Actually, the entire first day is spent in the bed (and bathroom) at the Lion Hotel in Sinza, a scruffy, dirt pot-holed neighborhood removed from the city, the airport, and indeed, everything weâ€™ve ever known; we wake up disoriented in the middle of the afternoon: Where are we? What day is it? Where are we?
The second day, rested, we move to downtown Dar es Salaam, and our urban safari begins.
We find our way to Samora Avenue, Darâ€™s main drag, where I pick up electronic adaptors for my gadgetry and where, dazed with the sidewalk heat and having walked way past lunchtime without seeing a single eatery, we stumble into an overpriced (but air-conditioned) French cafÃ©, joining a gaggle of fellow foreigners, all splurging on sandwiches and fruit drinks.
Caffeinated with Kilimanjaro coffee, we step to the Kivukoni waterfront, revived with fresh blood sugar against the afternoon heat; here, amid a swirl of Swahili (spoken and written on signs) and a clashing cacophony of crazy-colored kangas which swaddle the women and their shoulder-slung babies, it finally starts to sink in that we are, indeed, in Africa.
â€œKaribu, mama!â€ the women yell to Sutay. â€œWelcome, woman-of-child-bearing-age!â€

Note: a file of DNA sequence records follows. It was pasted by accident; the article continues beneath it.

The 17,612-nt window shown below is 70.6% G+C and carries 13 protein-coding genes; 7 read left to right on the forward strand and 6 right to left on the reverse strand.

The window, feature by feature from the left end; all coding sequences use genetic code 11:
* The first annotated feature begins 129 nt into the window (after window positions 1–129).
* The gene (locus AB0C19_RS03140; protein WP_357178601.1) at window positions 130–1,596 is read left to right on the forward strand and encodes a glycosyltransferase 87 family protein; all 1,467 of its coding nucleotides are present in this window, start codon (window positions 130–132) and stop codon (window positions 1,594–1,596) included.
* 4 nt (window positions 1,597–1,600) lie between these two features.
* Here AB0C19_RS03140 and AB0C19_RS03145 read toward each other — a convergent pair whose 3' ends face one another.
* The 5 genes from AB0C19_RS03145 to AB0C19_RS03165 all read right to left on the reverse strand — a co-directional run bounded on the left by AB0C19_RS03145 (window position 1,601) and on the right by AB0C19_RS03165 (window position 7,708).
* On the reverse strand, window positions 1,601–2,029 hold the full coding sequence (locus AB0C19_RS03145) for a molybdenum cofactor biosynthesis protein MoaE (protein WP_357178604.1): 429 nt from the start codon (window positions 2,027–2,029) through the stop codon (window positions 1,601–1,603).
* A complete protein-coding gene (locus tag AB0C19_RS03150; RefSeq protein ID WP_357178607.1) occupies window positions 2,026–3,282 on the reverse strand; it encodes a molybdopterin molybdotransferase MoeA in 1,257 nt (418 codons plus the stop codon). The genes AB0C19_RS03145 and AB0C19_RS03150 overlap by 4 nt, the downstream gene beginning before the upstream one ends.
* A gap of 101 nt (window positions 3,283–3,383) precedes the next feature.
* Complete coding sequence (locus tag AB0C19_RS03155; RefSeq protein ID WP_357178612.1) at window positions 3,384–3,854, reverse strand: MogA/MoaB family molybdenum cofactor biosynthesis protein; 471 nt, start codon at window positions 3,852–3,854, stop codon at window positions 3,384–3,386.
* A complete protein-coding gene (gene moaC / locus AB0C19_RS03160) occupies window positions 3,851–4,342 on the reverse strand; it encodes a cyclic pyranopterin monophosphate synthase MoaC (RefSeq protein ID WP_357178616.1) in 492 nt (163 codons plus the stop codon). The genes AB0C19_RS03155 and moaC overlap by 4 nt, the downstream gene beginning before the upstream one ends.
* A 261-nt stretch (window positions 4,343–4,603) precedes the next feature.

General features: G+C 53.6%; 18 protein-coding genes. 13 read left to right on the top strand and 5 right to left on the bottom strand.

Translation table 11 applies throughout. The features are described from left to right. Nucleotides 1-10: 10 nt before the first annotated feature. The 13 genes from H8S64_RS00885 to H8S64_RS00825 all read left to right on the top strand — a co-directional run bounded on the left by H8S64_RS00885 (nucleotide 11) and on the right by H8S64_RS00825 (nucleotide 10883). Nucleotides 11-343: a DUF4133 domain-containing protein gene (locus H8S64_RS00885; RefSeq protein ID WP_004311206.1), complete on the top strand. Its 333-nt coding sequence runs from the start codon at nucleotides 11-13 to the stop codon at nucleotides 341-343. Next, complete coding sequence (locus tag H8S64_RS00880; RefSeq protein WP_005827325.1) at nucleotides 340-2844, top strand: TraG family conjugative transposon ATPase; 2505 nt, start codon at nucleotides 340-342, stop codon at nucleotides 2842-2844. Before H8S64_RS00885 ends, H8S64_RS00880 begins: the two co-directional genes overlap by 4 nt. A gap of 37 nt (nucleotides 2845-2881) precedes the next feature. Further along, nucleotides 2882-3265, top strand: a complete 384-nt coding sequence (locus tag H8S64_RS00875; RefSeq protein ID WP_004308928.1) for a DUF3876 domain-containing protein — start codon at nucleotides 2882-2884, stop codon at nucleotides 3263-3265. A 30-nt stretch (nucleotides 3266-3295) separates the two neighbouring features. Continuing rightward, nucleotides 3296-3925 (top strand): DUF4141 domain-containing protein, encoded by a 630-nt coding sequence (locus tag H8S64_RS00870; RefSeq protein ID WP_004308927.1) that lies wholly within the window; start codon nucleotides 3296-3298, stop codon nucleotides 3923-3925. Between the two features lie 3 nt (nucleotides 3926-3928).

â€œJambo, mzungu!â€ the men smile and shout to me, â€œHey there, white man!â€ (the equivalent of â€œOye, chele!â€ in Central America).
The pressing exotic-ness intensifies when we enter the fish market, swallowed by a thick musk of body odor, slaughtered sea creatures, and the colors of the crowd; we follow the main throng to the auction area. A man dumps a basket of fish on a wide block and dozens of women shout their bids until the winner flings a crumpled shilling note across the block, scoops up her purchase and it begins again, shouting and pressing and the wet, silver slapping sounds of fish.
Tay hears familiar words and, by talking to the two young Polisi crowd control, nightsticks in hand, she learns several cognates between Tanzanian Swahili and the Gambian Mandinka she spoke 10 years ago (and which exists thousands of miles away on the west coast).
On the way back to our hotel (after a brief stop at the shell market), we are engulfed by the hustlers at the Zanzibar ferry terminal and decide on a boat for tomorrow: the first of the morning sets sail at 7:30.